Extremely wise people are sometimes inclined to pontificate about what sort of folks would live in a place like this. The majority of us are here by choice, not by birth, despite prevailing mythology. Did we come here knowing we would spend the winter with fewer neighbors than we could count with our shoes off? Some will tell you that these outer islands are inhabited by a distinct race of natives, that each is a closed community, throwing out the welcome mat to none but offering a Hotel California to its hometown crowd, a remnant of the 19th century THAT has never seen a traffic light or a smart phone. That old chestnut still surfaces now and then but it is, of course, nonsense.

    Are year-round islanders — to bring up the alternative folklore — a bunch of anti-social cranks, hermits and loners, misanthropes and malcontents, rabid lunatics, unwashed outcasts and general purpose wingnuts? Well — wingnuts maybe, yes. Are we really those pirates whom the judge on Union Street has unceremoniously kicked out of Rockland? We've all heard that story: check one box, jail or Matinicus? There is no shortage of self-effacing humor, "The Island of the Misfit Toys" and such. Any consumer of Midcoast media has read all of this stuff before. It is not terribly clever anymore.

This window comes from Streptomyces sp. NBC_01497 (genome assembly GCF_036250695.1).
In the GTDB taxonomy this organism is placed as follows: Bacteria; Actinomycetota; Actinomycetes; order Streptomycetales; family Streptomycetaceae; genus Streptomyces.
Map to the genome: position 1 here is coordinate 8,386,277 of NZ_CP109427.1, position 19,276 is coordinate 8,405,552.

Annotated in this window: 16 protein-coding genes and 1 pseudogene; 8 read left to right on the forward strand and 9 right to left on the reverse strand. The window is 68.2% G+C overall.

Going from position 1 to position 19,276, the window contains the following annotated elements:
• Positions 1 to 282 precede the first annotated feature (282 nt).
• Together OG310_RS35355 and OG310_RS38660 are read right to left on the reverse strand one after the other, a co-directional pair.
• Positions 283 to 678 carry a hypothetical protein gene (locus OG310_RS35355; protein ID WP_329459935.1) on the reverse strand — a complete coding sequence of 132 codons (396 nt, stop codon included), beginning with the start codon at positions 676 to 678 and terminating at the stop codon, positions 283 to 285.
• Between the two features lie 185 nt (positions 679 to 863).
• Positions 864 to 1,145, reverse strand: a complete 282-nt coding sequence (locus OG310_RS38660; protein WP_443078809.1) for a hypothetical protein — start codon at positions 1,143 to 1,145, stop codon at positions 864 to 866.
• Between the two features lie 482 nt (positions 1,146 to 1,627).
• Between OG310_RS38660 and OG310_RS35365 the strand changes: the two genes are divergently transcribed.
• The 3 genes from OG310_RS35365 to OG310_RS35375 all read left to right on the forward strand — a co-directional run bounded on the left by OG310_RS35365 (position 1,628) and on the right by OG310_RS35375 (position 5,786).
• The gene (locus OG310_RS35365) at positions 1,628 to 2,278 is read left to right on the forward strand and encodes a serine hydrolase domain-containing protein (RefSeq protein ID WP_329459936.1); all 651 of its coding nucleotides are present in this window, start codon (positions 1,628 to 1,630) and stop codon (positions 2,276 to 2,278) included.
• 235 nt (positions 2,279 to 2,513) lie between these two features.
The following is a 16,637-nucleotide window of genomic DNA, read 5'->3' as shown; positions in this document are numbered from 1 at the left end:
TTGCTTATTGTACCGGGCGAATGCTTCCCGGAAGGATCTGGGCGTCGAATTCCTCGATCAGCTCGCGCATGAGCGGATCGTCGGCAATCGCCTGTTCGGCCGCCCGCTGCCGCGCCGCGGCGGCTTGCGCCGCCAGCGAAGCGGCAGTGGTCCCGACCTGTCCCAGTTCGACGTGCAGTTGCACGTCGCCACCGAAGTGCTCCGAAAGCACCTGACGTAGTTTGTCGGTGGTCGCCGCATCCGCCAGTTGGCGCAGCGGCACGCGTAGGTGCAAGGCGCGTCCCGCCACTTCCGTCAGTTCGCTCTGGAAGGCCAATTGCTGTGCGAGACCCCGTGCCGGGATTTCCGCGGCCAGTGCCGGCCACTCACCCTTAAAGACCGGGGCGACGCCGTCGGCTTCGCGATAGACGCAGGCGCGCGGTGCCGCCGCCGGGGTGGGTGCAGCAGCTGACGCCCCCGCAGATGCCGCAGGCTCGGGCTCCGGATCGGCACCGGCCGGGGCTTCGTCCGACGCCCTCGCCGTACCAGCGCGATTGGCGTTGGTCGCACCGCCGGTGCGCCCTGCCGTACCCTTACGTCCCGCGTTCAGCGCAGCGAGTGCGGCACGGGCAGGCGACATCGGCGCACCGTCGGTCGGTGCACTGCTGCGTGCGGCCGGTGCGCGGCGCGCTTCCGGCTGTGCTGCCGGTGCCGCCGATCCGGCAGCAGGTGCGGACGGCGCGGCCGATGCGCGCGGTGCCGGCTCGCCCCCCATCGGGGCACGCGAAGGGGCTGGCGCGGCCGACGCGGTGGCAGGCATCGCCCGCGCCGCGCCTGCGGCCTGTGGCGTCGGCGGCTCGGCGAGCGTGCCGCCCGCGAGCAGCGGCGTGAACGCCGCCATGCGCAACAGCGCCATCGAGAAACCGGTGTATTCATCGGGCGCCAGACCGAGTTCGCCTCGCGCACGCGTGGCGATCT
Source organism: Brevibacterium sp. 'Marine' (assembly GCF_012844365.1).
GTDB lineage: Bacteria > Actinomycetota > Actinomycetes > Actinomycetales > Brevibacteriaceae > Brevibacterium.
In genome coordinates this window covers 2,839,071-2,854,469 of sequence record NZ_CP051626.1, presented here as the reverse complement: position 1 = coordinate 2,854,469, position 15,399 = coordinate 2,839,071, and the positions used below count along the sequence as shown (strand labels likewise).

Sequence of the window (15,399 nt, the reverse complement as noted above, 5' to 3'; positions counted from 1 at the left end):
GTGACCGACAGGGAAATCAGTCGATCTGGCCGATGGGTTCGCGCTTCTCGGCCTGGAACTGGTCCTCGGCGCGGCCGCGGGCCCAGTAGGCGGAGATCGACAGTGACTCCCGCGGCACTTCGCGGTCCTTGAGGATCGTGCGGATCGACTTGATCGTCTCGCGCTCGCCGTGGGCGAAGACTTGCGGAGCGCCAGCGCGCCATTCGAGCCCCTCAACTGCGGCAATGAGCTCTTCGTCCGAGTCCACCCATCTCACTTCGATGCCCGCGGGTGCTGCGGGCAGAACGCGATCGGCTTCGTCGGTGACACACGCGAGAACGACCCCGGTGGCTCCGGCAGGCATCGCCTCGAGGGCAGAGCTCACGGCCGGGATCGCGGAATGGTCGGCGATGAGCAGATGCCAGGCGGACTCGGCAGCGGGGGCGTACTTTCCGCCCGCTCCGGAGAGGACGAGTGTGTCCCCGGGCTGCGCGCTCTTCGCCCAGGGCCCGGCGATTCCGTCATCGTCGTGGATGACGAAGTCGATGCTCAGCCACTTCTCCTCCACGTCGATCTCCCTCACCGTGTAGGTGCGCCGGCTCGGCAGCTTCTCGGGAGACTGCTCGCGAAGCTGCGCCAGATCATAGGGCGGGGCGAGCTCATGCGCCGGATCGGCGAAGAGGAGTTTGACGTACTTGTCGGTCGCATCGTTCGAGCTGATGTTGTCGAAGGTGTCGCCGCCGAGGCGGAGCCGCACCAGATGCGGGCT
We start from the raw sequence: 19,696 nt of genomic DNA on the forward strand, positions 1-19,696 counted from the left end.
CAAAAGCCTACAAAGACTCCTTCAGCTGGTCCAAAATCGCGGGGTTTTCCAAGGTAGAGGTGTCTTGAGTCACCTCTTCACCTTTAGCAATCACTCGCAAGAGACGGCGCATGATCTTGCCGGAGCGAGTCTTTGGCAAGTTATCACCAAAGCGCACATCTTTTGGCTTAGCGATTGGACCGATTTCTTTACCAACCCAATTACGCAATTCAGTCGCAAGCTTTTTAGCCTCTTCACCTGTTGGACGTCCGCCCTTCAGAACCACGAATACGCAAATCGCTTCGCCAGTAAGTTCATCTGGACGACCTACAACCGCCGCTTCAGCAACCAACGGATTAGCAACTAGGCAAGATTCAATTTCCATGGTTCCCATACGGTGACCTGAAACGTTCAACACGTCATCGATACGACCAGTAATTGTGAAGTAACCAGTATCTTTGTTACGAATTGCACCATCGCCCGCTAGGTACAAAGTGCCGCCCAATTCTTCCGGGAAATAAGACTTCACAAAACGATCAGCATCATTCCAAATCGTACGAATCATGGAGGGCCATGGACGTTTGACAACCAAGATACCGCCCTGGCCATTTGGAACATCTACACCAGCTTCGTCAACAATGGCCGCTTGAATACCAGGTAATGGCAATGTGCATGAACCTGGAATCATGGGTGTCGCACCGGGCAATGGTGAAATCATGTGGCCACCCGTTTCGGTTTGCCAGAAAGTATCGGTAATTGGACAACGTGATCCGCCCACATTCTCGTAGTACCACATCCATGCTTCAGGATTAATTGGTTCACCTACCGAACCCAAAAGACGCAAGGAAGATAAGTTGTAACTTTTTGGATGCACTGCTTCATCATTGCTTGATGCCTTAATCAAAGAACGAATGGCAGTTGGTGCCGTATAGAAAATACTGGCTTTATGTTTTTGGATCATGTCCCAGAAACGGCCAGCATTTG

No, most of us are not as described. A few may be, but the same can be said for your own home town.

    Is it true that living here we have resigned from society? Hardly, as a young sternman finds himself unexpectedly thrust into the Department of Public Works, and neighbors with cross-country skis and snowshoes offer to do what they can for the others when the roads are blocked, and those with access to equipment freeze their fingers beyond numb — to painful — trying to move enough snow to keep things safe for the others.

    The lobstermen who lost their boat on Saturday morning would have hauled back heating oil for others besides themselves. If we truly cared only for our own comforts we'd all stay home and ignore the snowdrifts that block airstrip and powerhouse until we decided we needed something.

    Just the same, anybody here in conditions like we're seeing this winter ought to be prepared for a little Bush Alaska. We check on the neighbors and then hunker down at the ends of our narrow, snow-filled dirt roads and resolve to manage on our own, as we mutter and mumble and think out loud about each others' capabilities and decisions. Everybody is an expert, and I am guilty as the next. It's a time-of-year thing. I guess it's what we do because we can't go to the grocery store like everybody else who is anxious about the storm.